Margaret McGaffey Fisk
on May 14, 2013 :
Originally posted on Tales to Tide You Over:
Showing the true power of an eReader, I started Video Vixen because I was out and about when I finished the book I was reading. I needed something to entertain, so figured I’d read a short work to pass the time.
Well, Video Vixen was not what I was expecting. It had been on my eReader for some time. I don’t even remember where I picked it up or why, but it was probably because I found the concept of looking past the assumptions to the reality of what it takes to put together a daytime soap intriguing. When I saw the page count, I almost went looking for another title, but since I’d already opened it, I gave the start a chance and never regretted the decision.
I’ve read only a few titles classified erotica, and honestly, I wouldn’t have known this one was except when I opened it on my computer this morning to get the title, it was one of the tags. I’ll admit the sex parts were both more explicit and less than in most romances I read, and if that had been the main focus of this book…well, it’s not the strong point.
So what is the strong point?
The story. I’m all about story, and this one has trouble written all over it. In the very beginning, you learn about Vikki/Vixen, a woman whose momentary assist became a rising star acting career. She credits her success to the support of the real professionals around her at Always Tomorrow. Vixen is her personality opposite, but taking on that role gives her the ability to do what she believes worthwhile. She believes in soap opera as a vehicle for entertainment, escape, and education, exposing the public to a variety of important topics and how to find help regarding those.
Vikki is the innocent, Vixen is the seductress, and the show needs Vikki to play her part both on and off the stage. The public mixes the character with the actor often, and even more in her case because she’s so high profile and is the villain everyone loves to hate.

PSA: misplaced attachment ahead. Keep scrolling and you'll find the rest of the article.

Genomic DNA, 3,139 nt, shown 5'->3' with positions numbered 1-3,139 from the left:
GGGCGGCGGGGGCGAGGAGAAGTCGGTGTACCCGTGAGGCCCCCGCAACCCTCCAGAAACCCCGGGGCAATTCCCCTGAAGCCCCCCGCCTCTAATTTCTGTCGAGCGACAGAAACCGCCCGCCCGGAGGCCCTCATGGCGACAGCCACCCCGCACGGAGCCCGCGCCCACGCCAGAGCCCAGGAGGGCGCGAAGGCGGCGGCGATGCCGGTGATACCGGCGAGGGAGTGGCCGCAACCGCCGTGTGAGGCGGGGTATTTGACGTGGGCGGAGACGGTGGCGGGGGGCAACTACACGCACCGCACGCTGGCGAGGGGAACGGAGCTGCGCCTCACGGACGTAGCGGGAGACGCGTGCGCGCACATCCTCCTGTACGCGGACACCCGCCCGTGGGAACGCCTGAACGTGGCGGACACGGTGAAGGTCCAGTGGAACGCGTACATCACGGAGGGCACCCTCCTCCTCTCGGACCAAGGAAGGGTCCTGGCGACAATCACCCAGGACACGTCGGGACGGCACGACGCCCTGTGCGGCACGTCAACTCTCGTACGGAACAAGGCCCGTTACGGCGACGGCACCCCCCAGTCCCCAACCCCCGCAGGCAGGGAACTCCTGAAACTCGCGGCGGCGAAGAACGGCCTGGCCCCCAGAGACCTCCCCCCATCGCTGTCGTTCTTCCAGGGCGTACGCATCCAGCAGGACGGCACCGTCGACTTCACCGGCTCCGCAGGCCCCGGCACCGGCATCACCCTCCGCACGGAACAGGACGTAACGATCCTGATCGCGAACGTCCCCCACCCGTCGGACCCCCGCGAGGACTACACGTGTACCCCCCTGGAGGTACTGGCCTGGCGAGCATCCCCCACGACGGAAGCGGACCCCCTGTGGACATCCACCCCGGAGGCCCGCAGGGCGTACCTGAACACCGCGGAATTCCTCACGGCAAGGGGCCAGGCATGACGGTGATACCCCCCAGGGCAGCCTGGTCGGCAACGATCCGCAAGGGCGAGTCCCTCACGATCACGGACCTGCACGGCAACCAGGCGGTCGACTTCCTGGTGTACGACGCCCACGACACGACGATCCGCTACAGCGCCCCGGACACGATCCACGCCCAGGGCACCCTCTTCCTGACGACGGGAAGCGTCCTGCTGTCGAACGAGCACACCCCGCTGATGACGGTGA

She’s a focused, dedicated, loyal woman with deep feelings. At the same time, she’s up for the game, willing to step out of her comfort zone, and even plays it up when confronted by not quite fans. She’s having fun being Vixen Mallory, the black widow of daytime television.
Daniel, on the other hand, is an award winning investigative reporter who doesn’t think soap operas are worth his, or anyone’s, time. But he ends up firing the man assigned this story, and when his gut responds more to her fully clothed layout in Playboy than the centerfold, he wants to meet her in person.
Yes, there’s an element of instant, physical attraction, but it doesn’t bloom until they learn more about each other, something they have every opportunity to do when the cast and writers beg Vikki to keep him distracted because they’ve each got something in their past they want to stay there.
It’s a tangled web she weaves, both for her and Daniel. Vikki has to face up to moral dilemmas, the dual demands of her own feelings and those of her friends, and the need to put her own past behind her and come back to life after losing her first love.
Daniel, on the other hand, has his assumptions handed to him about the soaps, and not just by Vikki either. The contradictions in her behavior let him see beyond the glamour, but at the same time he’s not against playing along.
The story line is complicated and draws you in, the characters are deep, and the interactions are both fun and well done. Even the seduction worked for me, if not so much the end result.
If I had to rate this book by stars, it would probably be no more than three, which is why I don’t like the star system. There were some rough parts in the text even beyond the sex, but I was looking to be entertained and got more than I’d bargained for. Story and characters are Elaine Raco Chase’s strengths, and she excels in those aspects.
(reviewed 12 months after purchase)